There are lots of ways to enjoy a hot pepper. Fresh peppers are great to add to your dishes but dried peppers can bring you some good flavor when fresh peppers are out of season. Dried peppers can be ground up into a powder for use in cooking. I enjoy throwing a couple hot peppers into our fall chili recipes. I usually dry them whole then put them in a jar to use as needed. I'll write more about drying hot peppers in a post very soon.
You can propagate peppers through stem cuttings and preserve the plants through the winter. You may not get any produce from them over the winter but when warm weather appears you will have larger already established plants you can move into the garden. You can also dig up your favorite peppers and grow them in a pot indoors until spring. I was harvesting jalapenos in early May this past spring - you could too!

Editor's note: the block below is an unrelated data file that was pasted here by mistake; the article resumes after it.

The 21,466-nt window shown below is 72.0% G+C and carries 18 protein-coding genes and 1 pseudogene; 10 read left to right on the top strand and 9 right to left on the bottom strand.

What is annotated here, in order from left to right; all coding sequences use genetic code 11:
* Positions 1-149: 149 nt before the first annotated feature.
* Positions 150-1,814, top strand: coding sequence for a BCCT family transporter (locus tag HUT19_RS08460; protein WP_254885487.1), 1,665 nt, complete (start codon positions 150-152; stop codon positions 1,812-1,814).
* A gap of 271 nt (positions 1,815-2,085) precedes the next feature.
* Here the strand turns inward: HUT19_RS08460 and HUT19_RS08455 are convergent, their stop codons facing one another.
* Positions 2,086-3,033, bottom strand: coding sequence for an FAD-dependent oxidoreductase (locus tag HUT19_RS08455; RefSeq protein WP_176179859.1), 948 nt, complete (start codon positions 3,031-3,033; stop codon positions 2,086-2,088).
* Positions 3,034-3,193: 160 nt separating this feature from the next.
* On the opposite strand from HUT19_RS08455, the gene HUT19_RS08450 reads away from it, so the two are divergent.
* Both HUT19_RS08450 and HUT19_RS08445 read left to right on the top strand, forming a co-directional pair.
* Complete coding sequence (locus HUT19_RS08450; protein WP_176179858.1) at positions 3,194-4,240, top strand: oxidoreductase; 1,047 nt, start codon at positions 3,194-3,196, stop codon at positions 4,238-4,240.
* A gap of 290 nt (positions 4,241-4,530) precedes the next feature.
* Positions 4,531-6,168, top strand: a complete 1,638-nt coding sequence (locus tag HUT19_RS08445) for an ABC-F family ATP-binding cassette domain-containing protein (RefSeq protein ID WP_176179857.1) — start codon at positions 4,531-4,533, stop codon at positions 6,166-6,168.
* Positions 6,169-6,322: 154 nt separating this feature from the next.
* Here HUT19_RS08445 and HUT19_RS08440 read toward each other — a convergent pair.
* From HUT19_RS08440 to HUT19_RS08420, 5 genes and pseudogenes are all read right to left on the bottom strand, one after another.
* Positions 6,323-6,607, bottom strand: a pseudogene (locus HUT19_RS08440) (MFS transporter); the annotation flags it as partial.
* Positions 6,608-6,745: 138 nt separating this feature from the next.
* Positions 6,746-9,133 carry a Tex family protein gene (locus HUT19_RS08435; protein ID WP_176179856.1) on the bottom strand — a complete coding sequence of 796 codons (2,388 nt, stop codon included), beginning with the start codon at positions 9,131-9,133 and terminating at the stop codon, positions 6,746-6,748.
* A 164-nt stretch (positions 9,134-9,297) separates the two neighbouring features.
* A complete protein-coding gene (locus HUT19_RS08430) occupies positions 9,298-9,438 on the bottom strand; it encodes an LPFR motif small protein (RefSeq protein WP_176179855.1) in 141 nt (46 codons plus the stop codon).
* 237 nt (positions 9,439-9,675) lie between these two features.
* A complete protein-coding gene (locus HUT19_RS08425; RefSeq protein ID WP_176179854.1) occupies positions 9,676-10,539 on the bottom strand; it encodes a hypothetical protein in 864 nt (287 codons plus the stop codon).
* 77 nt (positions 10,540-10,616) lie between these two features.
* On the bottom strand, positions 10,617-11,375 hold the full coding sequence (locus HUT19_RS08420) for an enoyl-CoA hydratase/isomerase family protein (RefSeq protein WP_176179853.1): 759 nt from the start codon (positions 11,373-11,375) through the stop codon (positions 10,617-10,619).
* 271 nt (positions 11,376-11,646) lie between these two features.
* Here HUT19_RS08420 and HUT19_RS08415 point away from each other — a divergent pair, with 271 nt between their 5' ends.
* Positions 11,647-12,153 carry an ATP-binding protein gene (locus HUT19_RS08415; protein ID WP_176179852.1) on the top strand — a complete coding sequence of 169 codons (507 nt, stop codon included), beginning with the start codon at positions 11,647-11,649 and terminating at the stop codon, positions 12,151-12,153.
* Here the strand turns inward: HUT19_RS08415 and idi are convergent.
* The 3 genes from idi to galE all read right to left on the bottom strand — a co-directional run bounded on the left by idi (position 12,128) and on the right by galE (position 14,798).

Here are a few peppers from one of my recent harvests!
|Serrano Peppers - Up to 23,000 Scoville Heat Units|
|Chocolate Habanero - 100,000 to 350,000 Scoville Heat Units|
|'Scotch Bonnet' - 100,000 to 225,000 Scoville Heat Units|
|Lemon Drop Pepper - 30,000 to 50,000 Scoville Heat Units|
We have a few others not picture here which I am still waiting on to fully ripen including a 'Thai Yellow', 'Pasilla Bajio', and 'Paprika'. When selecting peppers to grow always lean toward flavor rather than heat.
What hot peppers are your favorites?